Cinco de Mayo a celebration of Mexico's 'other' independence
The thought of celebrating Cinco de Mayo puts a smile on Hugo Garcia's face.
Born in the small village of El Rincon del Chino in Michoacon, Mexico, he is proud of his heritage and thankful, too, to be an American.
Yes, he will create some festivity around the May 5 holiday in his restaurant, but Cinco de Mayo is a little odd to him. It just wasn't something that his family or neighbors celebrated.
Margaritas and salsa will flow in bars and restaurants across this country to celebrate the Mexican Army's hard-fought win over the French military in the Battle of Puebla on May 5, 1862. The real Independence Day — of Mexico's independence from Spain's rule, celebrate Sept. 16 — is the real party in Mexico. It starts a night earlier, and as midnight arrives, there's a lot of whooping and hollering, "Viva Mexico!" The parties can go on for days.
"Every little village, every town, every city, we all celebrate," said Hilda Garcia, Hugo's cousin and manager of his restaurant. "We have the bands, music, fireworks — like here — big dresses, big hats."
In the U.S., Hugo Garcia's family and Mexican friends celebrate only three holidays: Christmas, New Year's Day and Mother's Day. In Mexico, Cinco de Mayo is a bit like Labor Day here — a day off of work and school but no bands, no parties, no fancy clothes. In the state of Puebla, where independence was fought, "they make it big," Hilda Garcia said.
In his kitchen at El Rancho Mexican Restaurant in Hanover, Hugo Garcia creates some of his homeland's rich foods, all made with fresh ingredients. These are some of the foods to be found at an independence party: pico de gallo made with fresh tomatoes, onions, cilantro and spices; tamales with rice and beans; tostadas made with beans, lettuce, sour cream, cheese and tomatoes along with marinated pork or beef; and tacos.
Garcia learned to cook recipes that had come from his grandmother, who had taught his father and her other nine sons the ways of the kitchen to ease her burden. Watching his own parents work in the kitchen appealed to Garcia, and it became his life's work.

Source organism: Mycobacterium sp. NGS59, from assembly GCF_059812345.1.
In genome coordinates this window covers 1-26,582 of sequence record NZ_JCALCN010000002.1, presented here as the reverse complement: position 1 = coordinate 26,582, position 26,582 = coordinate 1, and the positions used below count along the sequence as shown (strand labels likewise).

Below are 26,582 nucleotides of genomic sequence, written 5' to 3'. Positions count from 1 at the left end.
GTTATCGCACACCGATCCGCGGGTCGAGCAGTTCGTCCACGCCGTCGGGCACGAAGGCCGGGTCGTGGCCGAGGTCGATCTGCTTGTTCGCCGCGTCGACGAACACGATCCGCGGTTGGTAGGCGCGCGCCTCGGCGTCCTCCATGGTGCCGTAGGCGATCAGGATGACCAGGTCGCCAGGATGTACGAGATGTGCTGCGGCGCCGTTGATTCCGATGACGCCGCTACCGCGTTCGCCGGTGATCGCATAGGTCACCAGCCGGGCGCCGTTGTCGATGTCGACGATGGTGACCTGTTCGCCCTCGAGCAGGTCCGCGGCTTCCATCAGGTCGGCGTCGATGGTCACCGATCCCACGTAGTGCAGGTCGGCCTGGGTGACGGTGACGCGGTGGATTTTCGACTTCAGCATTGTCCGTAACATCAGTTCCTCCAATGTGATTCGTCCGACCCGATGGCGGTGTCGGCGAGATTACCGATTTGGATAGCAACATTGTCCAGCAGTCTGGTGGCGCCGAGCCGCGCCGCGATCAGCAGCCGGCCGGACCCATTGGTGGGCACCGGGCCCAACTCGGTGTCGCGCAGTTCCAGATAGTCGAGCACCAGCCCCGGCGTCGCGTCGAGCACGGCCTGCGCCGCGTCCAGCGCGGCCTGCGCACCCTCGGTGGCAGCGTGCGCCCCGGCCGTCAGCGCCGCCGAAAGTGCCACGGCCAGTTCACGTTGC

Immigrating to the United States at 15, Garcia remembers bits and pieces of a childhood in Mexico with nine brothers and two sisters. He remembers the Independence Day celebrations of retrieving branches from the forest and attaching small Mexican flags created by the local seamstress. "They weren't fancy, but they were unique," he said.
Vendors would arrive in town with mangoes and fried snacks. One vendor would quarter oranges, then sprinkle them with salt and hot pepper.
The village that he left at 15 to come to the United States isn't very attractive, Garcia said. "But you spend one day, two days, and you see the wonders of the place." It is a village where he ran barefoot until he was about 6; it's also where he lost his twin brother to bronchitis at the age of 10 months. From his brother's death came an angel he feels protects him, Garcia said, and no setback, no struggle is too great to overcome.
"I'm trying to change every day of my life when I'm here," he said. "I'm trying to move forward."
From poverty to the United States, Garcia teaches his own children the advantages they have here. "In this country, if you just want it, you can achieve what you want."
Independence and freedom. No matter the day, let's raise a margarita glass to those.
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